Driving while distracted decreases focus, increases risk

  • Published
  • By Staff Sgt. Michael DeWandeler
  • 509th Bomb Wing Ground Safety
Maintaining situational awareness behind the wheel can be a challenge, but losing focus can lead to disastrous results. Driving while distracted is one of the leading human factors attributed to traffic mishaps, yet it doesn't get nearly as much publicity as drunk driving or lack of seatbelt use.

Distracted driving has been a factor in nearly every government-owned vehicle accident at Whiteman this year. It has also been a factor in a significant number of local privately-owned vehicle mishaps as well.

Fortunately, there have been no instances of major injury or property damage as of late, but with the increasing number of near misses and minor mishaps, that trend is not likely to continue without immediate and direct involvement.

Driving distractions fall into one or more of three categories: manual, visual, and cognitive. A manual distraction is something that results in the driver taking their hands off the wheel, such as eating. A visual distraction is one that causes the driver to takes their eyes off the road.

A cognitive distraction is something that takes the mind off driving completely, such as daydreaming. Some distractions fall into multiple categories and increases the potential for an accident to happen. For example, texting while driving increases accident potential 23 times higher than driving while not distracted.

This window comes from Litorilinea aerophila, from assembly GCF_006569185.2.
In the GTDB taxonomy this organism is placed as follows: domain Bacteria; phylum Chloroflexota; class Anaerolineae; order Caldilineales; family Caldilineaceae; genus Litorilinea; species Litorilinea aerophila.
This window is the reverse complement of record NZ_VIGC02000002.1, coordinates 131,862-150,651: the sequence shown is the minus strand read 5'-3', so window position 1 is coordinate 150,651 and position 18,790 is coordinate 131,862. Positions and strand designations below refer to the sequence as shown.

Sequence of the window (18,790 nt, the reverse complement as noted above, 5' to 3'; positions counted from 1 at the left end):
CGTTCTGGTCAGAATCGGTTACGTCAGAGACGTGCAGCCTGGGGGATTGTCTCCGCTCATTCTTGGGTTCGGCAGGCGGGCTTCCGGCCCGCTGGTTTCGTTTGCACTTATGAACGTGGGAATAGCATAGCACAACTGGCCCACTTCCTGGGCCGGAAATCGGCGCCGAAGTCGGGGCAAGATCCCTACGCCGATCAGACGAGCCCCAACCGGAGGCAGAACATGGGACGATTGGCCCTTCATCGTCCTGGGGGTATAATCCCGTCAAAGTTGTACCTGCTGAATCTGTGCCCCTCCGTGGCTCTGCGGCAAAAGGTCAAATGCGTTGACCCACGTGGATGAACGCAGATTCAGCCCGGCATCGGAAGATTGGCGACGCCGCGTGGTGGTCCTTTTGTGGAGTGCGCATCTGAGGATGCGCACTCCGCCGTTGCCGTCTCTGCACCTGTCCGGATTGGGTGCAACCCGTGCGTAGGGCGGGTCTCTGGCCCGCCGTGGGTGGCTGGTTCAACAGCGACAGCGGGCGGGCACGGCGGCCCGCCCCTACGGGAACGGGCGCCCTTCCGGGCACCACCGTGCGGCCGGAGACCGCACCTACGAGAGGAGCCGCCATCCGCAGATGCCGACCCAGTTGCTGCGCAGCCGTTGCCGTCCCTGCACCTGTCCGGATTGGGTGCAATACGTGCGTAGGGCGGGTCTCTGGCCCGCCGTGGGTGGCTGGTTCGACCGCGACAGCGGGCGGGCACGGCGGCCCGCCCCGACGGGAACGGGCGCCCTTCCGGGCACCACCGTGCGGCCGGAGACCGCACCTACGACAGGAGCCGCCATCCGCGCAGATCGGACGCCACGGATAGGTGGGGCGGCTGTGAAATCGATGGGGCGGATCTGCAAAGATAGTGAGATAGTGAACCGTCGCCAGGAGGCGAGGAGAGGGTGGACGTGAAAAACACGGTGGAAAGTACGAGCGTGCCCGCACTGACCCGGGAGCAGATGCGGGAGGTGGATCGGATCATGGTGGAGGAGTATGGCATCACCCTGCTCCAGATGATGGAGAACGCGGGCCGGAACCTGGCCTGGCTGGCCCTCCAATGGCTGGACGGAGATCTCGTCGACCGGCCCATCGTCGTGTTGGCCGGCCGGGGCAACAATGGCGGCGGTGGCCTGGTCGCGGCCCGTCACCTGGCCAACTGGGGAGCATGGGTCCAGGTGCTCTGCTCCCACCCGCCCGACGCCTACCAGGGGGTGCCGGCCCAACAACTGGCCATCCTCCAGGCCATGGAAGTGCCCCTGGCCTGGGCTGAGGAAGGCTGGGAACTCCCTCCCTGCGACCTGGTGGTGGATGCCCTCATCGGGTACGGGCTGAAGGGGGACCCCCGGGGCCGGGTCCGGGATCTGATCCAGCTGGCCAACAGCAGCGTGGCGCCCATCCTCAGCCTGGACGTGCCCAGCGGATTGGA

Driving distracted is one of the five leading human factors that can contribute to a fatal traffic mishap.

The other four are speeding, driving under the influence, driving while fatigued, and not wearing safety belts. The Air Force has policies to help regulate many of these factors, including policies discouraging cell phone use when driving.

However, many other distractions are nearly impossible to regulate. Nobody has ever been pulled over for driving while daydreaming.

The distraction factor is the most difficult human factor to eliminate. This fact is evident in reports received regarding on-base traffic mishaps. In the majority of cases, there is only one causal factor - the driver simply wasn't fully paying attention to what he or she was doing.

Every traffic mishap costs man-hours across multiple organizations, regardless of the nature of severity. With every traffic mishap, notifications are made to multiple organizations, investigations are conducted, paperwork is completed and routed, parts are ordered, and repairs are completed.

Distracted driving is the hardest factor to eliminate from society as a whole, but individuals can reduce the likelihood of losing focus while driving by understanding how a lack of focus increases the risk.

Distractions can and will happen when you are behind the wheel. Being better educated as to how distractions increase the risk of a mishap can inspire you to be a more focused driver.